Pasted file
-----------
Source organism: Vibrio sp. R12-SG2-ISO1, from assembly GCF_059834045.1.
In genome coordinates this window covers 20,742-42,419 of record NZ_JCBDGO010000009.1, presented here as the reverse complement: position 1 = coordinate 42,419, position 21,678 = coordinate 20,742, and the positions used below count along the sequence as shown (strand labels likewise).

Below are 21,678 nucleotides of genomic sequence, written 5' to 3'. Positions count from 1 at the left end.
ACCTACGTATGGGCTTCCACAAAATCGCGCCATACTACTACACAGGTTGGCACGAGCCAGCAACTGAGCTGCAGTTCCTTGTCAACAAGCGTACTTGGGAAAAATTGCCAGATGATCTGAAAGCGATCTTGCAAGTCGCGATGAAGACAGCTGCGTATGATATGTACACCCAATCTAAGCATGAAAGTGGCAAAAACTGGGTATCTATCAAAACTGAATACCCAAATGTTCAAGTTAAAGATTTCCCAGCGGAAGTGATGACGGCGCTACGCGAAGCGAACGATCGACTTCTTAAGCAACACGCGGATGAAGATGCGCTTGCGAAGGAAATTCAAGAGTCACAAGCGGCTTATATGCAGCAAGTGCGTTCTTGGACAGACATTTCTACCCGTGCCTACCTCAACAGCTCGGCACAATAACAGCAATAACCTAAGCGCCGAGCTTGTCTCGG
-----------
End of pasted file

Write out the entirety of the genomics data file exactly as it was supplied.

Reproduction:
Source organism: Vibrio sp. R12-SG2-ISO1, from assembly GCF_059834045.1.
In genome coordinates this window covers 20,742-42,419 of record NZ_JCBDGO010000009.1, presented here as the reverse complement: position 1 = coordinate 42,419, position 21,678 = coordinate 20,742, and the positions used below count along the sequence as shown (strand labels likewise).

Below are 21,678 nucleotides of genomic sequence, written 5' to 3'. Positions count from 1 at the left end.
ACCTACGTATGGGCTTCCACAAAATCGCGCCATACTACTACACAGGTTGGCACGAGCCAGCAACTGAGCTGCAGTTCCTTGTCAACAAGCGTACTTGGGAAAAATTGCCAGATGATCTGAAAGCGATCTTGCAAGTCGCGATGAAGACAGCTGCGTATGATATGTACACCCAATCTAAGCATGAAAGTGGCAAAAACTGGGTATCTATCAAAACTGAATACCCAAATGTTCAAGTTAAAGATTTCCCAGCGGAAGTGATGACGGCGCTACGCGAAGCGAACGATCGACTTCTTAAGCAACACGCGGATGAAGATGCGCTTGCGAAGGAAATTCAAGAGTCACAAGCGGCTTATATGCAGCAAGTGCGTTCTTGGACAGACATTTCTACCCGTGCCTACCTCAACAGCTCGGCACAATAACAGCAATAACCTAAGCGCCGAGCTTGTCTCGG